American Horror Story: Asylum – the sophomore season of Ryan Murphy, Brad Falchuck and FX’s hit series – is hitting some major turning points and, so, the network recently made star Jessica Lange available to chat about the show and her turn as Sister Judith.
Lange, of course, needs no introduction having starred in films like Tootsie, The Postman Always Rings Twice and Big Fish. On the genre front, her big screen career began with the 1976 remake of King Kong, starring Jeff Bridges and Charles Grodin, and later carried into the Cape Fear remake with Robert De Niro.
Inside, we present the press Q&A with Lange that ShockTillYouDrop.com was thrilled to participate in.
Question: Is there ever a time when something is sent your way in the course of these shows that it’s just too much for you, or are you the one that’s egging Ryan Murphy and company along? Do you want more challenges in your American Horror Story tenure?
Jessica Lange: Well, there are times when I’ve said, “I think this is too much,” but that’s not been too often because they tend to write for me less action and I don’t know, maybe more kind of psychological. But that’s been better. I wouldn’t really know how to do a lot of the really intense action scenes, so I have a few of those but not many. I think there was a leap of faith on my part just thinking, well, if I’m going to do this I’m going to do this. And I think as an actor you have to have trust, you have to believe that somebody is taking care of you or watching your back, because with a part like this especially and where we’re going with it, I can’t pull any punches, I can’t do it halfway, especially when you’re dealing with madness and this descent into madness, and I really felt like, okay, I’m going to embrace this 100% and hopefully somebody will look out for me and not let me completely humiliate myself. Yes, it’s combined.
And sometimes I ask them specifically for stuff, like I want to sing or I want to dance or I want to do this, something frivolous, and sure enough it shows up in the next script, or I want to play a lounge singer from the ’40s, so somehow it’s a give and take situation and then I end up doing things like … scenes where I say, okay, I’ve done two, I will not do any more. This is enough. I don’t enjoy this. This is not my character. So that’s how we work really. I’ve never worked this way before where it’s so fluid between the creators, the writers, and me. Usually you get a script and it’s there and it’s start to finish, and this kind of evolves and morphs as we go along. I do have more input, but then there are of course limitations within the structure of the whole story and the trajectory of where it’s going. But it’s been interesting. It’s been an interesting challenge.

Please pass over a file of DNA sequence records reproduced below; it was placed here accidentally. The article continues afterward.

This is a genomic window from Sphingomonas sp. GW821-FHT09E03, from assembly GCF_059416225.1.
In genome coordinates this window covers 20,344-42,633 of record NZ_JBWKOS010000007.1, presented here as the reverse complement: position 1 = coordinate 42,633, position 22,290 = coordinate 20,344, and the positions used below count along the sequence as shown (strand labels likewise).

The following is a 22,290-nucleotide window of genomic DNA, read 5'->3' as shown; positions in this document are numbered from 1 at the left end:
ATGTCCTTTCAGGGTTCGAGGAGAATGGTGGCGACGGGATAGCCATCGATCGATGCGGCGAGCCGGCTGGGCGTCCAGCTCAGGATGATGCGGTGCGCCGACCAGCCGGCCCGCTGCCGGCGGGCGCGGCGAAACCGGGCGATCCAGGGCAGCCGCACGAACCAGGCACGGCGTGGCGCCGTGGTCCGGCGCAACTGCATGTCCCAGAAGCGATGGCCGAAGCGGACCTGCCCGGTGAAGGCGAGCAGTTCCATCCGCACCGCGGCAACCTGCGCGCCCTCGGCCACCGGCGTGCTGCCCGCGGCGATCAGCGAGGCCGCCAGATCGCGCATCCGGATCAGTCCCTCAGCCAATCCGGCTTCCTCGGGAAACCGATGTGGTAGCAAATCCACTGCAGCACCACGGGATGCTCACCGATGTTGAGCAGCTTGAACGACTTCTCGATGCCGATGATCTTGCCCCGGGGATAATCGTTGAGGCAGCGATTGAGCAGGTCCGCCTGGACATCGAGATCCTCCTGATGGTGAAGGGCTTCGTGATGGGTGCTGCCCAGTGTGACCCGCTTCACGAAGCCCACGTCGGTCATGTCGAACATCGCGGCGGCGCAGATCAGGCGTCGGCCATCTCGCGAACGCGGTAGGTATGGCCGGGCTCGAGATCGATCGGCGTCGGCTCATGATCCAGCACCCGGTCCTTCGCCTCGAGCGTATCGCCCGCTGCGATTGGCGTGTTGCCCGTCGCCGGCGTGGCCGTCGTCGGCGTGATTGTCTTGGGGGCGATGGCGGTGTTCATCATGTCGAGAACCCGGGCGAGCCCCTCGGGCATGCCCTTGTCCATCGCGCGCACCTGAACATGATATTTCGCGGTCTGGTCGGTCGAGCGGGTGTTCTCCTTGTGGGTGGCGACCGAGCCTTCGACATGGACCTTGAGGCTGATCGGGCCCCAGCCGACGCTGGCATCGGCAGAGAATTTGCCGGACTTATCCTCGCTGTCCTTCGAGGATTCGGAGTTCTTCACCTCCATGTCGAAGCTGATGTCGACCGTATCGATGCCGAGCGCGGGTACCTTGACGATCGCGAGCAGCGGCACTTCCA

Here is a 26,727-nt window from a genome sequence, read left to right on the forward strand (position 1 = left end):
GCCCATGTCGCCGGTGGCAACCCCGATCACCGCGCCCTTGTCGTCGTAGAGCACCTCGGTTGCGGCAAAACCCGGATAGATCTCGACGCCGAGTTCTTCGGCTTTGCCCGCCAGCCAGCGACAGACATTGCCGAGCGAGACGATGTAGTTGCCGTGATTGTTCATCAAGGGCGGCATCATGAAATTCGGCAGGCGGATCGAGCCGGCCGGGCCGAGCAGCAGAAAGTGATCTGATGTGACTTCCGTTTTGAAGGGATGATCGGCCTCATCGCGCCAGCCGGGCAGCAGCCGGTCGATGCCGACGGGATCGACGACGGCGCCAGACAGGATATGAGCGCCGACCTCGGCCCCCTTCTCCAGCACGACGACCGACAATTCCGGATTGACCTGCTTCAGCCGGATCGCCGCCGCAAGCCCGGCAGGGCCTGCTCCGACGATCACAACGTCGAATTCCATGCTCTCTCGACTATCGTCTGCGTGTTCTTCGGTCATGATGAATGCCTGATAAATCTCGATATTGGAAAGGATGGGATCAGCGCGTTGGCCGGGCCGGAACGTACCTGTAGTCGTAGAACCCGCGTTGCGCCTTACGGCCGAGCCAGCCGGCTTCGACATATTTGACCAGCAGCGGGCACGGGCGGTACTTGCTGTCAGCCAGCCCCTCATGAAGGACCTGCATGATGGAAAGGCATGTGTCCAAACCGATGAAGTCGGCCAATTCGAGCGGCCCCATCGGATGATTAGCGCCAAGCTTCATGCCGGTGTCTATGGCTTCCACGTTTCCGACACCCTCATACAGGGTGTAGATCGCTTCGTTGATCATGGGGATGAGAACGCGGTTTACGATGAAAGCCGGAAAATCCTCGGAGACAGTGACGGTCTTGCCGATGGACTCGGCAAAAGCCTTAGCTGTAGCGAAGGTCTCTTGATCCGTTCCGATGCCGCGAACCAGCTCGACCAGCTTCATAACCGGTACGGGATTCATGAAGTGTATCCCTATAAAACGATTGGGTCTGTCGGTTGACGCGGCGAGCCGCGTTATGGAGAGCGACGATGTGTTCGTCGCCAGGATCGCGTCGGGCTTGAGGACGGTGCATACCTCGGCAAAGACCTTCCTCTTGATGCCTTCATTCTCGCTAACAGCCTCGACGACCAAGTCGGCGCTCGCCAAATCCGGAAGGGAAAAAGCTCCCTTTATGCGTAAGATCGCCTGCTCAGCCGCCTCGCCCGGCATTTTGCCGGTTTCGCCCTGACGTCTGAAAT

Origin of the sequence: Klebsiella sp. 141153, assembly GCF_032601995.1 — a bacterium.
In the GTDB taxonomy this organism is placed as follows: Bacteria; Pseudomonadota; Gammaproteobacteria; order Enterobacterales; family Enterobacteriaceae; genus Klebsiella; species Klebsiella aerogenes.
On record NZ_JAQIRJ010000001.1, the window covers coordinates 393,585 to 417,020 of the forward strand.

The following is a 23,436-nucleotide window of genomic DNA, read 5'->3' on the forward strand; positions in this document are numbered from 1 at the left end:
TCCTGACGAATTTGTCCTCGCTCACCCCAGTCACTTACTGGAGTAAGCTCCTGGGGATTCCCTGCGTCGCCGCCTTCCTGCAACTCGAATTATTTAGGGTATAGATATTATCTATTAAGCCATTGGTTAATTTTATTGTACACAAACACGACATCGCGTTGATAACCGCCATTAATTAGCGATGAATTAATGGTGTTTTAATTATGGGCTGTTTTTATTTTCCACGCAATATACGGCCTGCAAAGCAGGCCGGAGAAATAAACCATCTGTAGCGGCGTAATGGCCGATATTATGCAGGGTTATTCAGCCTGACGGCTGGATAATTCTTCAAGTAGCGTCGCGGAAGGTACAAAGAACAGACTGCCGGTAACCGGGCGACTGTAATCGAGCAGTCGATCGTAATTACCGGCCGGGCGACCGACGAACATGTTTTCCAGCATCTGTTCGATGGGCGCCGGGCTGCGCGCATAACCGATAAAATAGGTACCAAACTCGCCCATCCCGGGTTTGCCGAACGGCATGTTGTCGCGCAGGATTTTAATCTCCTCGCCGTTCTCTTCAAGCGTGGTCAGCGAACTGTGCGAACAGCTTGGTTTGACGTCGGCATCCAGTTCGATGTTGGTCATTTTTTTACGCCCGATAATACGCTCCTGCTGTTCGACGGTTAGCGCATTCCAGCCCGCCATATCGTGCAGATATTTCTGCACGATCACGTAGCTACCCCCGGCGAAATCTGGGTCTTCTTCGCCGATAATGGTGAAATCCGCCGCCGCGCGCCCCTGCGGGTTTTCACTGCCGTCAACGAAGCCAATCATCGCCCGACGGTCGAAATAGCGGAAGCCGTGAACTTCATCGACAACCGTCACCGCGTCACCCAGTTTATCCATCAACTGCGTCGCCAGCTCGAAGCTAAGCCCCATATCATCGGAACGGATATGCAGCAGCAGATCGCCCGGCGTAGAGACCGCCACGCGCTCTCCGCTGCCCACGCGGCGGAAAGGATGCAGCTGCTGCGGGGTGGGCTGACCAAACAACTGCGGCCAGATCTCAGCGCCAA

Question: I was just interested really in the difference between your character from Season 1, Constance very much seemed to be the puppet master, but in Season 2 Jude is fast becoming our very complex hero as the season develops. How different are Jude’s intentions to Constance’s, and what did you really want to bring to Jude that you may not have been able to do with Constance?
Lange: I think “puppet master” is a very good description of Constance. The thing that I found, kind of the spine of the character of Constance, was that this was a woman who had basically lost everything and had nothing left to lose and also was extremely, what can I say, unafraid, so she just manipulated her way and put herself in situations that probably other people would not have. With Jude she has a lot to lose because she’s holding on to something that she feels has saved her life and redeemed her, and then when it all becomes clear that everything was false, from the idea that she did not run over and kill this child, which is what sent her on this whole path, trying to find some kind of life, some redemption, some spiritual life, that when she discovers everything is false from the beginning, there’s a descent into madness that is completely different and for me much more interesting to play.